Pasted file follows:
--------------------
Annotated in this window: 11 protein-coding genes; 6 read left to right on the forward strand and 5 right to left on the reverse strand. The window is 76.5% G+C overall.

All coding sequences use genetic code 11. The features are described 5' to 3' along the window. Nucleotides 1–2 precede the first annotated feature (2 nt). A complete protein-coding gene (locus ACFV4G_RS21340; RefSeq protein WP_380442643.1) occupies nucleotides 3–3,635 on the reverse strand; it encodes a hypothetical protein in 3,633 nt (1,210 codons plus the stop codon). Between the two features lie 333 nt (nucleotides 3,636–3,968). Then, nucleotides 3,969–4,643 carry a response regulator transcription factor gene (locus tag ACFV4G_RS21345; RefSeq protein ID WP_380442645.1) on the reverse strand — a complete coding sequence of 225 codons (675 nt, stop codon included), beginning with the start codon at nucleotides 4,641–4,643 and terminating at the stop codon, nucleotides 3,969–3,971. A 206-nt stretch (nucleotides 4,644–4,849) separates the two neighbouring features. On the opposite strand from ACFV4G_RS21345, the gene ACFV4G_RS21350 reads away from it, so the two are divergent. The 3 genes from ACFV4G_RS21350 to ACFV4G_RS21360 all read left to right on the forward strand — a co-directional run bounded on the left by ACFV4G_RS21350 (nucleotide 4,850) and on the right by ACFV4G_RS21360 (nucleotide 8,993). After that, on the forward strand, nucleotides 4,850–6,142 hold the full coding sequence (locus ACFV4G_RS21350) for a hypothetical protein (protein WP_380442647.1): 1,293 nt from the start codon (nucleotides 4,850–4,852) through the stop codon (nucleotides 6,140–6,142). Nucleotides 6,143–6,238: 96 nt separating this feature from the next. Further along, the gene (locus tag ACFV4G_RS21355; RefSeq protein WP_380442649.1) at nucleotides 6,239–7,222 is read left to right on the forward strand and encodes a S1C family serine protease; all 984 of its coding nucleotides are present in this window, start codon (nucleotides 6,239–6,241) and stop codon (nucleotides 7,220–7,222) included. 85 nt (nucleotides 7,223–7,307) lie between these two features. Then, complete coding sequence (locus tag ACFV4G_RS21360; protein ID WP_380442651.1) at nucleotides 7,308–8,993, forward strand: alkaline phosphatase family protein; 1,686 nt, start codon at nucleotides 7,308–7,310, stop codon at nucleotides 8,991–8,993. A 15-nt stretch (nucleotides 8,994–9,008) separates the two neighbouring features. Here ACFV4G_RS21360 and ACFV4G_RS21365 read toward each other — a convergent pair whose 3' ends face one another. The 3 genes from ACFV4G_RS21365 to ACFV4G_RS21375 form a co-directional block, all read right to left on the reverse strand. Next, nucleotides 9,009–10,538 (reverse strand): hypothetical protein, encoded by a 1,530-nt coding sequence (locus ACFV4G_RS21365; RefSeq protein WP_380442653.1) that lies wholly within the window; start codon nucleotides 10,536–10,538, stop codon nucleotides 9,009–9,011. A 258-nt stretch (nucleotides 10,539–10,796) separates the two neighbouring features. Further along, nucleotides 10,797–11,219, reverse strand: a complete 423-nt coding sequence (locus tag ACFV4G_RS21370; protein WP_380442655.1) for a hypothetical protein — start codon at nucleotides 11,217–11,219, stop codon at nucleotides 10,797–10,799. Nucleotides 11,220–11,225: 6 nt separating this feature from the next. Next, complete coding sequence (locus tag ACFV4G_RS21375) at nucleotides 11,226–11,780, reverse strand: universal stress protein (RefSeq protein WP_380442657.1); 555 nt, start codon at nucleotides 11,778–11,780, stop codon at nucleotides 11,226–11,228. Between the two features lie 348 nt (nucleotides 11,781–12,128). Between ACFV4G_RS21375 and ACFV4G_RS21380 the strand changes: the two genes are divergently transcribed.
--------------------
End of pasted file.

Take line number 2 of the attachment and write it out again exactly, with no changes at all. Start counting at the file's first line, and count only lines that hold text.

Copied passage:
All coding sequences use genetic code 11. The features are described 5' to 3' along the window. Nucleotides 1–2 precede the first annotated feature (2 nt). A complete protein-coding gene (locus ACFV4G_RS21340; RefSeq protein WP_380442643.1) occupies nucleotides 3–3,635 on the reverse strand; it encodes a hypothetical protein in 3,633 nt (1,210 codons plus the stop codon). Between the two features lie 333 nt (nucleotides 3,636–3,968). Then, nucleotides 3,969–4,643 carry a response regulator transcription factor gene (locus tag ACFV4G_RS21345; RefSeq protein ID WP_380442645.1) on the reverse strand — a complete coding sequence of 225 codons (675 nt, stop codon included), beginning with the start codon at nucleotides 4,641–4,643 and terminating at the stop codon, nucleotides 3,969–3,971. A 206-nt stretch (nucleotides 4,644–4,849) separates the two neighbouring features. On the opposite strand from ACFV4G_RS21345, the gene ACFV4G_RS21350 reads away from it, so the two are divergent. The 3 genes from ACFV4G_RS21350 to ACFV4G_RS21360 all read left to right on the forward strand — a co-directional run bounded on the left by ACFV4G_RS21350 (nucleotide 4,850) and on the right by ACFV4G_RS21360 (nucleotide 8,993). After that, on the forward strand, nucleotides 4,850–6,142 hold the full coding sequence (locus ACFV4G_RS21350) for a hypothetical protein (protein WP_380442647.1): 1,293 nt from the start codon (nucleotides 4,850–4,852) through the stop codon (nucleotides 6,140–6,142). Nucleotides 6,143–6,238: 96 nt separating this feature from the next. Further along, the gene (locus tag ACFV4G_RS21355; RefSeq protein WP_380442649.1) at nucleotides 6,239–7,222 is read left to right on the forward strand and encodes a S1C family serine protease; all 984 of its coding nucleotides are present in this window, start codon (nucleotides 6,239–6,241) and stop codon (nucleotides 7,220–7,222) included. 85 nt (nucleotides 7,223–7,307) lie between these two features. Then, complete coding sequence (locus tag ACFV4G_RS21360; protein ID WP_380442651.1) at nucleotides 7,308–8,993, forward strand: alkaline phosphatase family protein; 1,686 nt, start codon at nucleotides 7,308–7,310, stop codon at nucleotides 8,991–8,993. A 15-nt stretch (nucleotides 8,994–9,008) separates the two neighbouring features. Here ACFV4G_RS21360 and ACFV4G_RS21365 read toward each other — a convergent pair whose 3' ends face one another. The 3 genes from ACFV4G_RS21365 to ACFV4G_RS21375 form a co-directional block, all read right to left on the reverse strand. Next, nucleotides 9,009–10,538 (reverse strand): hypothetical protein, encoded by a 1,530-nt coding sequence (locus ACFV4G_RS21365; RefSeq protein WP_380442653.1) that lies wholly within the window; start codon nucleotides 10,536–10,538, stop codon nucleotides 9,009–9,011. A 258-nt stretch (nucleotides 10,539–10,796) separates the two neighbouring features. Further along, nucleotides 10,797–11,219, reverse strand: a complete 423-nt coding sequence (locus tag ACFV4G_RS21370; protein WP_380442655.1) for a hypothetical protein — start codon at nucleotides 11,217–11,219, stop codon at nucleotides 10,797–10,799. Nucleotides 11,220–11,225: 6 nt separating this feature from the next. Next, complete coding sequence (locus tag ACFV4G_RS21375) at nucleotides 11,226–11,780, reverse strand: universal stress protein (RefSeq protein WP_380442657.1); 555 nt, start codon at nucleotides 11,778–11,780, stop codon at nucleotides 11,226–11,228. Between the two features lie 348 nt (nucleotides 11,781–12,128). Between ACFV4G_RS21375 and ACFV4G_RS21380 the strand changes: the two genes are divergently transcribed.